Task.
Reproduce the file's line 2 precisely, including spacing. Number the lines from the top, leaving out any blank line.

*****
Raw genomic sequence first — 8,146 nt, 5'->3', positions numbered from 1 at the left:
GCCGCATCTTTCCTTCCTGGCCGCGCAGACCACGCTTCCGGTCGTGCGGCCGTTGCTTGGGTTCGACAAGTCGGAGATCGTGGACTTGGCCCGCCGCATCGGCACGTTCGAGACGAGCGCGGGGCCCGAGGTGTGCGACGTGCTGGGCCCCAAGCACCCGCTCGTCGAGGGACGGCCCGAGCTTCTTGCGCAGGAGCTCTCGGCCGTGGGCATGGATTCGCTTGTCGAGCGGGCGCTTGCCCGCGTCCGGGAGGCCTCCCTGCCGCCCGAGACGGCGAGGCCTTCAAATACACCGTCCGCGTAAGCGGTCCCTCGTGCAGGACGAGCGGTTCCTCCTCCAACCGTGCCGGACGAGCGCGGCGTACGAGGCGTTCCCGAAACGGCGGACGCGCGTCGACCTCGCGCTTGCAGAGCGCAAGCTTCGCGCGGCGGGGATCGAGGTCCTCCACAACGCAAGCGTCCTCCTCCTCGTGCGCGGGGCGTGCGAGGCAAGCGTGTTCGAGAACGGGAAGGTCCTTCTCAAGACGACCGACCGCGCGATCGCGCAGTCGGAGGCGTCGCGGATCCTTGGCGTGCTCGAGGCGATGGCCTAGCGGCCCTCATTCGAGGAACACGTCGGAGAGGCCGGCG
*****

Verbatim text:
GCCGCATCTTTCCTTCCTGGCCGCGCAGACCACGCTTCCGGTCGTGCGGCCGTTGCTTGGGTTCGACAAGTCGGAGATCGTGGACTTGGCCCGCCGCATCGGCACGTTCGAGACGAGCGCGGGGCCCGAGGTGTGCGACGTGCTGGGCCCCAAGCACCCGCTCGTCGAGGGACGGCCCGAGCTTCTTGCGCAGGAGCTCTCGGCCGTGGGCATGGATTCGCTTGTCGAGCGGGCGCTTGCCCGCGTCCGGGAGGCCTCCCTGCCGCCCGAGACGGCGAGGCCTTCAAATACACCGTCCGCGTAAGCGGTCCCTCGTGCAGGACGAGCGGTTCCTCCTCCAACCGTGCCGGACGAGCGCGGCGTACGAGGCGTTCCCGAAACGGCGGACGCGCGTCGACCTCGCGCTTGCAGAGCGCAAGCTTCGCGCGGCGGGGATCGAGGTCCTCCACAACGCAAGCGTCCTCCTCCTCGTGCGCGGGGCGTGCGAGGCAAGCGTGTTCGAGAACGGGAAGGTCCTTCTCAAGACGACCGACCGCGCGATCGCGCAGTCGGAGGCGTCGCGGATCCTTGGCGTGCTCGAGGCGATGGCCTAGCGGCCCTCATTCGAGGAACACGTCGGAGAGGCCGGCG